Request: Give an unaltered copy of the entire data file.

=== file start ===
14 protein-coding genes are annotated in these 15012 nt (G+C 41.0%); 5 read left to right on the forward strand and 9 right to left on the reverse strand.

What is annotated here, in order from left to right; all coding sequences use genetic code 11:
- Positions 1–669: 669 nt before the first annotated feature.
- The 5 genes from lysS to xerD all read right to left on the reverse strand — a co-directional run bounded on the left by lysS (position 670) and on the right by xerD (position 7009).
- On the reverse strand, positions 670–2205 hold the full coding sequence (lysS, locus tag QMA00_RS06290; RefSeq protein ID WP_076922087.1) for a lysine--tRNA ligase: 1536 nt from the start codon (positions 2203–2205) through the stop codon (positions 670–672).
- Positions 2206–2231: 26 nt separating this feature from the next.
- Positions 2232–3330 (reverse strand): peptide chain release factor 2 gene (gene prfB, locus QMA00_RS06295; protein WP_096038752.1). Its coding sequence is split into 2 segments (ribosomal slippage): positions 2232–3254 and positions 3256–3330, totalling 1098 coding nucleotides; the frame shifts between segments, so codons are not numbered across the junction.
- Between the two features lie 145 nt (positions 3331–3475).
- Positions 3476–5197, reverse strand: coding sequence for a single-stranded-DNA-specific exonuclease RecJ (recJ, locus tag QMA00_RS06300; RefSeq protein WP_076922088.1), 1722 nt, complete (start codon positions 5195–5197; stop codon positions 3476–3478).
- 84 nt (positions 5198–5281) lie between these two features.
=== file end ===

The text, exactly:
14 protein-coding genes are annotated in these 15012 nt (G+C 41.0%); 5 read left to right on the forward strand and 9 right to left on the reverse strand.

What is annotated here, in order from left to right; all coding sequences use genetic code 11:
- Positions 1–669: 669 nt before the first annotated feature.
- The 5 genes from lysS to xerD all read right to left on the reverse strand — a co-directional run bounded on the left by lysS (position 670) and on the right by xerD (position 7009).
- On the reverse strand, positions 670–2205 hold the full coding sequence (lysS, locus tag QMA00_RS06290; RefSeq protein ID WP_076922087.1) for a lysine--tRNA ligase: 1536 nt from the start codon (positions 2203–2205) through the stop codon (positions 670–672).
- Positions 2206–2231: 26 nt separating this feature from the next.
- Positions 2232–3330 (reverse strand): peptide chain release factor 2 gene (gene prfB, locus QMA00_RS06295; protein WP_096038752.1). Its coding sequence is split into 2 segments (ribosomal slippage): positions 2232–3254 and positions 3256–3330, totalling 1098 coding nucleotides; the frame shifts between segments, so codons are not numbered across the junction.
- Between the two features lie 145 nt (positions 3331–3475).
- Positions 3476–5197, reverse strand: coding sequence for a single-stranded-DNA-specific exonuclease RecJ (recJ, locus tag QMA00_RS06300; RefSeq protein WP_076922088.1), 1722 nt, complete (start codon positions 5195–5197; stop codon positions 3476–3478).
- 84 nt (positions 5198–5281) lie between these two features.